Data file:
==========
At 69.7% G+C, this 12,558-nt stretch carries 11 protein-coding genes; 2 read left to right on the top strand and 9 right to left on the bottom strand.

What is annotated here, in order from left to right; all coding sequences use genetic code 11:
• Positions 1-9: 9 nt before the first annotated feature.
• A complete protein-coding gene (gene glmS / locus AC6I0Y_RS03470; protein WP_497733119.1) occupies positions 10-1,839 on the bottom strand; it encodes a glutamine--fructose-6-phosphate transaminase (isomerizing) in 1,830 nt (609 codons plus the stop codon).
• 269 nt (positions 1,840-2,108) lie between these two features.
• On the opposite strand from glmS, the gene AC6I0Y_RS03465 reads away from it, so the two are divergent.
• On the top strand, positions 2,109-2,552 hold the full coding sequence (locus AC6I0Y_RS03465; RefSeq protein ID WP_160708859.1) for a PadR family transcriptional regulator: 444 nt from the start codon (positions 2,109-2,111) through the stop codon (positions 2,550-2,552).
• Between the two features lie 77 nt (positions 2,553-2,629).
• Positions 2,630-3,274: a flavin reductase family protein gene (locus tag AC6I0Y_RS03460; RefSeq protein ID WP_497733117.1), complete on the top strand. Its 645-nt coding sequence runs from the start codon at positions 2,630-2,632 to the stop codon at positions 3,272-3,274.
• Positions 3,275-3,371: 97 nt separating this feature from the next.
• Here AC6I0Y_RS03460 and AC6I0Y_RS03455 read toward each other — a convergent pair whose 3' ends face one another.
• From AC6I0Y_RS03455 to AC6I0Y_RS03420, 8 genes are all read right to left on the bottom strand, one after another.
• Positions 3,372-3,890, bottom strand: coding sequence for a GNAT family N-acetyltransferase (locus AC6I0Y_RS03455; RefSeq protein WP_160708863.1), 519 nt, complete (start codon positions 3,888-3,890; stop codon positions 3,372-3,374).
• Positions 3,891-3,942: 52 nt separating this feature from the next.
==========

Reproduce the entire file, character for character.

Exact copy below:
At 69.7% G+C, this 12,558-nt stretch carries 11 protein-coding genes; 2 read left to right on the top strand and 9 right to left on the bottom strand.

What is annotated here, in order from left to right; all coding sequences use genetic code 11:
• Positions 1-9: 9 nt before the first annotated feature.
• A complete protein-coding gene (gene glmS / locus AC6I0Y_RS03470; protein WP_497733119.1) occupies positions 10-1,839 on the bottom strand; it encodes a glutamine--fructose-6-phosphate transaminase (isomerizing) in 1,830 nt (609 codons plus the stop codon).
• 269 nt (positions 1,840-2,108) lie between these two features.
• On the opposite strand from glmS, the gene AC6I0Y_RS03465 reads away from it, so the two are divergent.
• On the top strand, positions 2,109-2,552 hold the full coding sequence (locus AC6I0Y_RS03465; RefSeq protein ID WP_160708859.1) for a PadR family transcriptional regulator: 444 nt from the start codon (positions 2,109-2,111) through the stop codon (positions 2,550-2,552).
• Between the two features lie 77 nt (positions 2,553-2,629).
• Positions 2,630-3,274: a flavin reductase family protein gene (locus tag AC6I0Y_RS03460; RefSeq protein ID WP_497733117.1), complete on the top strand. Its 645-nt coding sequence runs from the start codon at positions 2,630-2,632 to the stop codon at positions 3,272-3,274.
• Positions 3,275-3,371: 97 nt separating this feature from the next.
• Here AC6I0Y_RS03460 and AC6I0Y_RS03455 read toward each other — a convergent pair whose 3' ends face one another.
• From AC6I0Y_RS03455 to AC6I0Y_RS03420, 8 genes are all read right to left on the bottom strand, one after another.
• Positions 3,372-3,890, bottom strand: coding sequence for a GNAT family N-acetyltransferase (locus AC6I0Y_RS03455; RefSeq protein WP_160708863.1), 519 nt, complete (start codon positions 3,888-3,890; stop codon positions 3,372-3,374).
• Positions 3,891-3,942: 52 nt separating this feature from the next.